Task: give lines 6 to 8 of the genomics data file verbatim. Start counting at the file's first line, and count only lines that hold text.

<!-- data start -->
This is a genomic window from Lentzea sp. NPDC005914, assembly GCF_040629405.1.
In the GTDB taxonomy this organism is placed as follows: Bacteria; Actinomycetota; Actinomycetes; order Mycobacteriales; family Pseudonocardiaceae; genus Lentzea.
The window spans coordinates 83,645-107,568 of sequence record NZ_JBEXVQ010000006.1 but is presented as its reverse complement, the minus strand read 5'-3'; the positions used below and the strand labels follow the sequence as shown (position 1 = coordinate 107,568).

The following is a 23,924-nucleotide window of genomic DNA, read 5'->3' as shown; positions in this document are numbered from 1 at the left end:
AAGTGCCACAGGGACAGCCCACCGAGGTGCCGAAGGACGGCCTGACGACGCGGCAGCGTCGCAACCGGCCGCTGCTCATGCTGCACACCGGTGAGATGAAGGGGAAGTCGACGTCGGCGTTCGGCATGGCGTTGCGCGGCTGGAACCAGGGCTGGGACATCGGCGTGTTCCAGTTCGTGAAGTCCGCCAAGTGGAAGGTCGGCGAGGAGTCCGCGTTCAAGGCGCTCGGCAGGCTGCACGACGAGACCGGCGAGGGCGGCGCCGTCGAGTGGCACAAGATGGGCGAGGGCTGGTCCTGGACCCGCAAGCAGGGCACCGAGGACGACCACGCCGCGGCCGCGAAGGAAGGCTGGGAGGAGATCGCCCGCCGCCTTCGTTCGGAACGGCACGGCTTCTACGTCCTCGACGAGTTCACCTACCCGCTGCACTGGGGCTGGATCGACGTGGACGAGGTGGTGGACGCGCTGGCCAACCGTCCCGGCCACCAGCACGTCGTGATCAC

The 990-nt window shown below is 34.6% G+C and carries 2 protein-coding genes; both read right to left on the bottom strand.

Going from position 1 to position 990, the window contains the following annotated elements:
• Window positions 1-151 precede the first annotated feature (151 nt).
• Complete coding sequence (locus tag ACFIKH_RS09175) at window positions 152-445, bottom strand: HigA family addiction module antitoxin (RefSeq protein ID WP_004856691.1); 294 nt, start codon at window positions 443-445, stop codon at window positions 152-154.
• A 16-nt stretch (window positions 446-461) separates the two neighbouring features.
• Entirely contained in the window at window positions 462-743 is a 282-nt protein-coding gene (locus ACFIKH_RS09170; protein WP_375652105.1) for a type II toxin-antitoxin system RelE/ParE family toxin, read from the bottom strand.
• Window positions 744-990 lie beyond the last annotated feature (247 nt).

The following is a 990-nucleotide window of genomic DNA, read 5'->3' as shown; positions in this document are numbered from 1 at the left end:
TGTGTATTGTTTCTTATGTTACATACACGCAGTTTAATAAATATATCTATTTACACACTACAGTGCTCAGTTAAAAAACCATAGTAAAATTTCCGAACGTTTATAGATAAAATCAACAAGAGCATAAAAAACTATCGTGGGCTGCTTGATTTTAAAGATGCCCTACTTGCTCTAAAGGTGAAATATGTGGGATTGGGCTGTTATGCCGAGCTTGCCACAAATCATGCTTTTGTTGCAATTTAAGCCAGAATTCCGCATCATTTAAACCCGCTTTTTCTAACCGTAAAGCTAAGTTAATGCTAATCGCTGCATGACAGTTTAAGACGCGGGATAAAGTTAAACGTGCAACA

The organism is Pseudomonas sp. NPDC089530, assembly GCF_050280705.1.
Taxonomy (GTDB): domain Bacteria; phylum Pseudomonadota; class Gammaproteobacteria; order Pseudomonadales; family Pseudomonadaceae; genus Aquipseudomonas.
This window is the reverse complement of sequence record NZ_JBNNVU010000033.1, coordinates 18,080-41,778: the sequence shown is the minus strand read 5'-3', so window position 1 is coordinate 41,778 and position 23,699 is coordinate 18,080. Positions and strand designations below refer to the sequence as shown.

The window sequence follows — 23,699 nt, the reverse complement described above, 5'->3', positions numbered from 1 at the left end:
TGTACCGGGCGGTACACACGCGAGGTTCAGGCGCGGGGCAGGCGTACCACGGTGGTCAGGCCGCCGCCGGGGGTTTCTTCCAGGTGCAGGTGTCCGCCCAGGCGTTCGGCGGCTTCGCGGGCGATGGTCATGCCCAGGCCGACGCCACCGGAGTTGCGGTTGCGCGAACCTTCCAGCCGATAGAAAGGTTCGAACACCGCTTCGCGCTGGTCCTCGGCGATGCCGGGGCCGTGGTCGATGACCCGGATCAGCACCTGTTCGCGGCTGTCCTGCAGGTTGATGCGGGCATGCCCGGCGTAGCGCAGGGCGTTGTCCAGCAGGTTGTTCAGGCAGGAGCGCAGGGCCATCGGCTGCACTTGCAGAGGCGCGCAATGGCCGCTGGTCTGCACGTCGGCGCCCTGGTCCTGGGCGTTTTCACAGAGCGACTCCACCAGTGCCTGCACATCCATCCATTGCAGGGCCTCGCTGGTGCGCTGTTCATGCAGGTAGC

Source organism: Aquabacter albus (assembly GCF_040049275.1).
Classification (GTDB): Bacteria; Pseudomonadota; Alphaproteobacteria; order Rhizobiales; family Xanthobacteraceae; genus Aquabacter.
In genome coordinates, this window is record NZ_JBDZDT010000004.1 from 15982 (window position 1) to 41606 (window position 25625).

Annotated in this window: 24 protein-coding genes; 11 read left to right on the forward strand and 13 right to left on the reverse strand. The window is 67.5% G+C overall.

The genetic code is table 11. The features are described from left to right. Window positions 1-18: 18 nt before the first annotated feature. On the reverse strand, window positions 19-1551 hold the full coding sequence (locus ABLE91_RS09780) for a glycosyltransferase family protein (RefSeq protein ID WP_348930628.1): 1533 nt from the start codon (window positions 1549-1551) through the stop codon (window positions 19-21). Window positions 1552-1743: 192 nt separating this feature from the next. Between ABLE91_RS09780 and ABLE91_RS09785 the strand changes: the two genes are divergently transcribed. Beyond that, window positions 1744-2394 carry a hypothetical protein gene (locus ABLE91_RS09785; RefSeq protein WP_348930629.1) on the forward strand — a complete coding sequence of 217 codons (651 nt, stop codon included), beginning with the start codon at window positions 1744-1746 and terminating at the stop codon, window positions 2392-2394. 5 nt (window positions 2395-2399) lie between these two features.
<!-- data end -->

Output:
The 990-nt window shown below is 34.6% G+C and carries 2 protein-coding genes; both read right to left on the bottom strand.

Going from position 1 to position 990, the window contains the following annotated elements:
• Window positions 1-151 precede the first annotated feature (151 nt).